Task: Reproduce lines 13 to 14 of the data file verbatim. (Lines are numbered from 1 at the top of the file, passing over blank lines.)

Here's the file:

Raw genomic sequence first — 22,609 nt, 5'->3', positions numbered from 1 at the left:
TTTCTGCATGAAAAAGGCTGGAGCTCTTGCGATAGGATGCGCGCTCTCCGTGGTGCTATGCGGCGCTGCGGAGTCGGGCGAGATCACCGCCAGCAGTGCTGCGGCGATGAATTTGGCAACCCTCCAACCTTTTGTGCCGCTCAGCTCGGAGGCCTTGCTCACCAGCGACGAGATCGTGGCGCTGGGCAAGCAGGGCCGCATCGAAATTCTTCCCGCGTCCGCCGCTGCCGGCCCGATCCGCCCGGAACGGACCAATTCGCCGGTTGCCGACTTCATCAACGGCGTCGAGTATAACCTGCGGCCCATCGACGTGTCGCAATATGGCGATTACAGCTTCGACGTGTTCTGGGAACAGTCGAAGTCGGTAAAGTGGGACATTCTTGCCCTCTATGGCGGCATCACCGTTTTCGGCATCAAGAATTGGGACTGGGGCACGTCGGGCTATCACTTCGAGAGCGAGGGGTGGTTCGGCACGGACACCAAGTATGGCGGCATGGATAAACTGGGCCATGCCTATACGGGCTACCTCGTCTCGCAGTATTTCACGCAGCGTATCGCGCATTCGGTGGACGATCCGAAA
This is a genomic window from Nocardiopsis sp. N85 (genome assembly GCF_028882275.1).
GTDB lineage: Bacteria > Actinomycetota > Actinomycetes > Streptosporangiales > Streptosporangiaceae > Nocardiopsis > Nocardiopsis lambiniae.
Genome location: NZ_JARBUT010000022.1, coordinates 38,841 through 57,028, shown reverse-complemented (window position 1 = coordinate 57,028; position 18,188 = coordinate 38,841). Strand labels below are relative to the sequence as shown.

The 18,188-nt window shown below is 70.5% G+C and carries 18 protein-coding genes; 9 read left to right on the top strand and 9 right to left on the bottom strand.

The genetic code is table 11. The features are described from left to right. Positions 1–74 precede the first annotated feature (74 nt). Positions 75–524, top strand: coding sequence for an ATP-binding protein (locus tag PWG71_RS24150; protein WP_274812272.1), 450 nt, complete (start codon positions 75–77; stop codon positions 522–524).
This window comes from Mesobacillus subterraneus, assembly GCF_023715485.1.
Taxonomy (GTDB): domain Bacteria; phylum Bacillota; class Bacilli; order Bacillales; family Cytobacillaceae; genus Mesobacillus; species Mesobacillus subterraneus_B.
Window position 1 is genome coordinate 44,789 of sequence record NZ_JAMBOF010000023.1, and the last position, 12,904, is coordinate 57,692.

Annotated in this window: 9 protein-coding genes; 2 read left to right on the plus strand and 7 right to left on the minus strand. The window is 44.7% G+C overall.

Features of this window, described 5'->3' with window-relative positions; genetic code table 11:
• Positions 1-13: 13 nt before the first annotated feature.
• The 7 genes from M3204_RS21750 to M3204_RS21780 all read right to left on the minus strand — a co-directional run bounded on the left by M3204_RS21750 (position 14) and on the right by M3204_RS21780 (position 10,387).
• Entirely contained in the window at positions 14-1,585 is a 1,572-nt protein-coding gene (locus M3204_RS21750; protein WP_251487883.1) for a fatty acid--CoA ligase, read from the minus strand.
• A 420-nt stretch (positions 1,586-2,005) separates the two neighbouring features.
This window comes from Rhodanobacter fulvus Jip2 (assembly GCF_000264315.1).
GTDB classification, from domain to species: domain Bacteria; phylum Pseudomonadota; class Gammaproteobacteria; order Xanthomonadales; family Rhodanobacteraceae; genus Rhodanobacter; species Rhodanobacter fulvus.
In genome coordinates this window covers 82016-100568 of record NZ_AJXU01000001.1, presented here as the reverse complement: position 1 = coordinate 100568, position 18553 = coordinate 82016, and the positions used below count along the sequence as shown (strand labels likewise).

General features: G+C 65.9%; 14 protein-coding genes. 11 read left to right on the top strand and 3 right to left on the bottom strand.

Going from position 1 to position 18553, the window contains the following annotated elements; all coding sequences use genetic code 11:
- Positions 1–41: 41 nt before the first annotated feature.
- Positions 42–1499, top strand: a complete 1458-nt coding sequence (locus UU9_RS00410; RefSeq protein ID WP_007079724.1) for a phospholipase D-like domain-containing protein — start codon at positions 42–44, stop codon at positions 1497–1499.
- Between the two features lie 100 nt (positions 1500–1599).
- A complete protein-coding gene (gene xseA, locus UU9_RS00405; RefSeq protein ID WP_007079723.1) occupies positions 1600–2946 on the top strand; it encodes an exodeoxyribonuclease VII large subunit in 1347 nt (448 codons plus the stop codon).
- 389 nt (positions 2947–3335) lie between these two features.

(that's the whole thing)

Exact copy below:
• Positions 1-13: 13 nt before the first annotated feature.
• The 7 genes from M3204_RS21750 to M3204_RS21780 all read right to left on the minus strand — a co-directional run bounded on the left by M3204_RS21750 (position 14) and on the right by M3204_RS21780 (position 10,387).